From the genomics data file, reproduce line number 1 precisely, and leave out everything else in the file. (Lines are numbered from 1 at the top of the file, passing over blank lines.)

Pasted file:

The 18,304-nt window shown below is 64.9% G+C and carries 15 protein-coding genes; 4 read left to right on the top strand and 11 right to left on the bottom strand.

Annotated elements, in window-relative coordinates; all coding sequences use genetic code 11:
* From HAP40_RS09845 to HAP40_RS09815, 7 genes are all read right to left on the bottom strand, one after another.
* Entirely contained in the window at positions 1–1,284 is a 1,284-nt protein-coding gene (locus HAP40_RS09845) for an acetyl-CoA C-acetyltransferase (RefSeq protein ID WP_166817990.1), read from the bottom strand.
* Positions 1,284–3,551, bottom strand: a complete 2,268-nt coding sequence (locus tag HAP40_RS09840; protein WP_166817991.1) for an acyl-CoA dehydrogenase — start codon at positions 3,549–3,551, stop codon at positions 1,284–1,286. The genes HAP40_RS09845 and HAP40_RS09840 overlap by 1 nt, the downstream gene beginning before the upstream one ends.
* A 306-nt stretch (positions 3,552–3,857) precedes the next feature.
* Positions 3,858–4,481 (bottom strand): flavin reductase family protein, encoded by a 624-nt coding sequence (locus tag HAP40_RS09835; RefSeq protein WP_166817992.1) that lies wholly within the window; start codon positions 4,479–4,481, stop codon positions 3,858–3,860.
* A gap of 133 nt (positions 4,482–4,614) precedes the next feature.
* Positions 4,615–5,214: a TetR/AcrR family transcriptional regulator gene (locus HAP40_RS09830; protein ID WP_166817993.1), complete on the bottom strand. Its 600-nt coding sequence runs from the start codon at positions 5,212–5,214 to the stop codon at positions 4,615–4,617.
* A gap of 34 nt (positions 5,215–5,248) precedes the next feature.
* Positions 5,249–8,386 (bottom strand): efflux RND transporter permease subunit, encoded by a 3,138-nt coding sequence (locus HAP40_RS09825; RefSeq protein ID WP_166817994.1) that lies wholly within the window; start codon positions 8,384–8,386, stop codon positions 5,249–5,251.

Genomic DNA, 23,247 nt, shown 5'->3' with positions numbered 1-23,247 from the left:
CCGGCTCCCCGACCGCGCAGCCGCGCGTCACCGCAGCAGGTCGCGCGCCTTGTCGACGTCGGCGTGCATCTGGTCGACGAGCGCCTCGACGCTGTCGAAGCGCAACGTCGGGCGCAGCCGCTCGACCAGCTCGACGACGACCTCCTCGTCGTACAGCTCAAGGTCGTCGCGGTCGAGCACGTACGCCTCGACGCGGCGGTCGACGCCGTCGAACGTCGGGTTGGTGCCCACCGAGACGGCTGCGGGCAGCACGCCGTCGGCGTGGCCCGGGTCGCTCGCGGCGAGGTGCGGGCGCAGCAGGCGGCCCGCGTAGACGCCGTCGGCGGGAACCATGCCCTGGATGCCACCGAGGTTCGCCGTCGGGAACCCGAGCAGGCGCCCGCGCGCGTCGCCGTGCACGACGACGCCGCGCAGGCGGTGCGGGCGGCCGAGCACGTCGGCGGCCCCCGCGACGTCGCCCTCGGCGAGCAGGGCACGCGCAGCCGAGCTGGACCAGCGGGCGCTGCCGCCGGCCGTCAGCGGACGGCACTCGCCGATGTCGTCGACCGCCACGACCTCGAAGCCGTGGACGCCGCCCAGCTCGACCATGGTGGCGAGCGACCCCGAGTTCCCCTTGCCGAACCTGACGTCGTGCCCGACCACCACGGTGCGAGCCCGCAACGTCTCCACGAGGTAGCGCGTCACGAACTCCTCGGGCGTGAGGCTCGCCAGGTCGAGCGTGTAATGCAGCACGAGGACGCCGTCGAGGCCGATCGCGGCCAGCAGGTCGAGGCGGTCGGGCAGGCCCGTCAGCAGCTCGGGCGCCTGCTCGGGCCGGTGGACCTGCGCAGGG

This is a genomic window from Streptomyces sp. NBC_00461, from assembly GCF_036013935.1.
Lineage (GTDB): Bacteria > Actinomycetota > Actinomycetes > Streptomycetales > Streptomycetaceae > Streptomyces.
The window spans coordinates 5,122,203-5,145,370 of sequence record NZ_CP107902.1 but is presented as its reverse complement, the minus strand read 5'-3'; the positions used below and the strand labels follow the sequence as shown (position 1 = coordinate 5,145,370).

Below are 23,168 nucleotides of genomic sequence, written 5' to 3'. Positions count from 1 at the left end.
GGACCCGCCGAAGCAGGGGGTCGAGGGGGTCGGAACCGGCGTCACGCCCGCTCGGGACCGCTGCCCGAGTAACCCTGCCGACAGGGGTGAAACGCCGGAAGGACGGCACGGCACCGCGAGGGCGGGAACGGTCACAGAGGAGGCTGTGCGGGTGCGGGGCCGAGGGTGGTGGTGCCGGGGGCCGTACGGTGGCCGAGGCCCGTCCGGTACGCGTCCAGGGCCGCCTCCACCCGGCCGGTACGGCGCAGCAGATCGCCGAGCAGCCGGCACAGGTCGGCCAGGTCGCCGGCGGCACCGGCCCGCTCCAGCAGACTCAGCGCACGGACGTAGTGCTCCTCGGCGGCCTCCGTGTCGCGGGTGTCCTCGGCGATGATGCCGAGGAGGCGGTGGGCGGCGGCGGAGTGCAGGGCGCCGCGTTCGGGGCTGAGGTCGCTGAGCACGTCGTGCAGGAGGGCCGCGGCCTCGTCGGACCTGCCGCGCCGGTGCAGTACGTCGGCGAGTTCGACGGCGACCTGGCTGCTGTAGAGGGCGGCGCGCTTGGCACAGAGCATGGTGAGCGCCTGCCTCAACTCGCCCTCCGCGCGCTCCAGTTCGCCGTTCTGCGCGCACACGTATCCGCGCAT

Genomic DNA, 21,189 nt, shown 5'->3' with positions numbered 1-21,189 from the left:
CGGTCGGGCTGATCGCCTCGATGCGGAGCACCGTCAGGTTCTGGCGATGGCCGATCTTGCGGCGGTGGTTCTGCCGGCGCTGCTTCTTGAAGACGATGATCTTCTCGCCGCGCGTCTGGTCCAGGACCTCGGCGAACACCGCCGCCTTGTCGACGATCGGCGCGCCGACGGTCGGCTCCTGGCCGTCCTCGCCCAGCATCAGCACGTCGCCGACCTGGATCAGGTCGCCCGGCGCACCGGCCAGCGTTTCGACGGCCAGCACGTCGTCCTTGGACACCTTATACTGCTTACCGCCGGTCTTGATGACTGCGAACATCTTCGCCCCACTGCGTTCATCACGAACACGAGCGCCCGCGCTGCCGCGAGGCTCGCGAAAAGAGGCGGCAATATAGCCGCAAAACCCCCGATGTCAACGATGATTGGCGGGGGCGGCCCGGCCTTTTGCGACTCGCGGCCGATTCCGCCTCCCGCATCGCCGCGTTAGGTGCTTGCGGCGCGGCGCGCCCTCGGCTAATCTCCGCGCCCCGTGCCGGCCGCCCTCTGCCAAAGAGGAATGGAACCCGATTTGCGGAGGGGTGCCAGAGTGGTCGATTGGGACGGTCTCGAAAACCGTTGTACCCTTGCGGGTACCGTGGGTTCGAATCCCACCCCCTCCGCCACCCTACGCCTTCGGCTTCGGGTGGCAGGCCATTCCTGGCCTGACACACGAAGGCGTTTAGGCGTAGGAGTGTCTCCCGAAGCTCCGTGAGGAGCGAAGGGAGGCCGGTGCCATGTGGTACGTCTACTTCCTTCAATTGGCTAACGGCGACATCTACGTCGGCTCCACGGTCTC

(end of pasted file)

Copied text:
The 18,304-nt window shown below is 64.9% G+C and carries 15 protein-coding genes; 4 read left to right on the top strand and 11 right to left on the bottom strand.